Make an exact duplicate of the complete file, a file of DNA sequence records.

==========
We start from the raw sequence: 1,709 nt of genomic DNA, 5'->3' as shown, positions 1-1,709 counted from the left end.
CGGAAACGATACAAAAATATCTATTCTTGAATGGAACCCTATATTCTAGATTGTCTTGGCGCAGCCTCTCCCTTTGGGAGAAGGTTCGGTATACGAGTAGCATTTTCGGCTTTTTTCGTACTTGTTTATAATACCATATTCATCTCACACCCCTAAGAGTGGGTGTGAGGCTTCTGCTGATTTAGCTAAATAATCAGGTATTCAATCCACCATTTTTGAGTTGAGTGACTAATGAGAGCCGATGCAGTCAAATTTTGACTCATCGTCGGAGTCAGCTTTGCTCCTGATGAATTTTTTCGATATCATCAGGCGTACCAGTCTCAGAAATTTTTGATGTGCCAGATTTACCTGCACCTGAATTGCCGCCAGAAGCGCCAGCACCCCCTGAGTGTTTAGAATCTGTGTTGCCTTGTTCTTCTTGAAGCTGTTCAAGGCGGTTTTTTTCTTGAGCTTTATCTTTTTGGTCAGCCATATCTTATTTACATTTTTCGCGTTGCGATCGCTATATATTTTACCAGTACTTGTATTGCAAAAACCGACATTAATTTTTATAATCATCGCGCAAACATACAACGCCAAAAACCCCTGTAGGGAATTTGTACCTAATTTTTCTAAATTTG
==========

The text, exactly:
We start from the raw sequence: 1,709 nt of genomic DNA, 5'->3' as shown, positions 1-1,709 counted from the left end.
CGGAAACGATACAAAAATATCTATTCTTGAATGGAACCCTATATTCTAGATTGTCTTGGCGCAGCCTCTCCCTTTGGGAGAAGGTTCGGTATACGAGTAGCATTTTCGGCTTTTTTCGTACTTGTTTATAATACCATATTCATCTCACACCCCTAAGAGTGGGTGTGAGGCTTCTGCTGATTTAGCTAAATAATCAGGTATTCAATCCACCATTTTTGAGTTGAGTGACTAATGAGAGCCGATGCAGTCAAATTTTGACTCATCGTCGGAGTCAGCTTTGCTCCTGATGAATTTTTTCGATATCATCAGGCGTACCAGTCTCAGAAATTTTTGATGTGCCAGATTTACCTGCACCTGAATTGCCGCCAGAAGCGCCAGCACCCCCTGAGTGTTTAGAATCTGTGTTGCCTTGTTCTTCTTGAAGCTGTTCAAGGCGGTTTTTTTCTTGAGCTTTATCTTTTTGGTCAGCCATATCTTATTTACATTTTTCGCGTTGCGATCGCTATATATTTTACCAGTACTTGTATTGCAAAAACCGACATTAATTTTTATAATCATCGCGCAAACATACAACGCCAAAAACCCCTGTAGGGAATTTGTACCTAATTTTTCTAAATTTG